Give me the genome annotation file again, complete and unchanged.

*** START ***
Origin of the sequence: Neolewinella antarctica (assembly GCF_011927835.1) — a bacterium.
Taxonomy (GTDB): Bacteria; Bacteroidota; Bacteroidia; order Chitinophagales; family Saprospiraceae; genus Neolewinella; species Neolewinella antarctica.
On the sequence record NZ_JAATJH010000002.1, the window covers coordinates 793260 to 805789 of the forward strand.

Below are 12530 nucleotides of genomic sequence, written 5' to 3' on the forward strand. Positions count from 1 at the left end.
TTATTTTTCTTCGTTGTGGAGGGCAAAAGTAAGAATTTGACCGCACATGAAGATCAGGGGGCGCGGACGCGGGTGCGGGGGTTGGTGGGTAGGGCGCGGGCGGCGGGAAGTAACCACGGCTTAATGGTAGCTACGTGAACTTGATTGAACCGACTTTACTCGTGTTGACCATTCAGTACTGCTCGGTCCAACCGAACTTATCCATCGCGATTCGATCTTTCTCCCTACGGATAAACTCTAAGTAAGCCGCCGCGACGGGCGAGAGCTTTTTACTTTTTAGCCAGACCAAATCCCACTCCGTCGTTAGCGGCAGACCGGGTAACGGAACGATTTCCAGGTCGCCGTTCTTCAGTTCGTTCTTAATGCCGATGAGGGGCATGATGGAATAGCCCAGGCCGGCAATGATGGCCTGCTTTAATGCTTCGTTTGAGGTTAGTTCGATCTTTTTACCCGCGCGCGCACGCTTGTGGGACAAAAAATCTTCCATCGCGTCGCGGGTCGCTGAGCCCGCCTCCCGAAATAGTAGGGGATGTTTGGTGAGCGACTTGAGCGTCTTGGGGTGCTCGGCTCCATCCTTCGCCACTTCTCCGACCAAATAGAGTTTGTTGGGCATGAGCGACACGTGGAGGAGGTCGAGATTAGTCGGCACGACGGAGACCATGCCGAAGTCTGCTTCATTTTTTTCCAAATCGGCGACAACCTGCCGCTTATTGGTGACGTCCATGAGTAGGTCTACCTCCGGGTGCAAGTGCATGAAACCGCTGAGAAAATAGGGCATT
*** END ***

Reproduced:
Origin of the sequence: Neolewinella antarctica (assembly GCF_011927835.1) — a bacterium.
Taxonomy (GTDB): Bacteria; Bacteroidota; Bacteroidia; order Chitinophagales; family Saprospiraceae; genus Neolewinella; species Neolewinella antarctica.
On the sequence record NZ_JAATJH010000002.1, the window covers coordinates 793260 to 805789 of the forward strand.

Below are 12530 nucleotides of genomic sequence, written 5' to 3' on the forward strand. Positions count from 1 at the left end.
TTATTTTTCTTCGTTGTGGAGGGCAAAAGTAAGAATTTGACCGCACATGAAGATCAGGGGGCGCGGACGCGGGTGCGGGGGTTGGTGGGTAGGGCGCGGGCGGCGGGAAGTAACCACGGCTTAATGGTAGCTACGTGAACTTGATTGAACCGACTTTACTCGTGTTGACCATTCAGTACTGCTCGGTCCAACCGAACTTATCCATCGCGATTCGATCTTTCTCCCTACGGATAAACTCTAAGTAAGCCGCCGCGACGGGCGAGAGCTTTTTACTTTTTAGCCAGACCAAATCCCACTCCGTCGTTAGCGGCAGACCGGGTAACGGAACGATTTCCAGGTCGCCGTTCTTCAGTTCGTTCTTAATGCCGATGAGGGGCATGATGGAATAGCCCAGGCCGGCAATGATGGCCTGCTTTAATGCTTCGTTTGAGGTTAGTTCGATCTTTTTACCCGCGCGCGCACGCTTGTGGGACAAAAAATCTTCCATCGCGTCGCGGGTCGCTGAGCCCGCCTCCCGAAATAGTAGGGGATGTTTGGTGAGCGACTTGAGCGTCTTGGGGTGCTCGGCTCCATCCTTCGCCACTTCTCCGACCAAATAGAGTTTGTTGGGCATGAGCGACACGTGGAGGAGGTCGAGATTAGTCGGCACGACGGAGACCATGCCGAAGTCTGCTTCATTTTTTTCCAAATCGGCGACAACCTGCCGCTTATTGGTGACGTCCATGAGTAGGTCTACCTCCGGGTGCAAGTGCATGAAACCGCTGAGAAAATAGGGCATT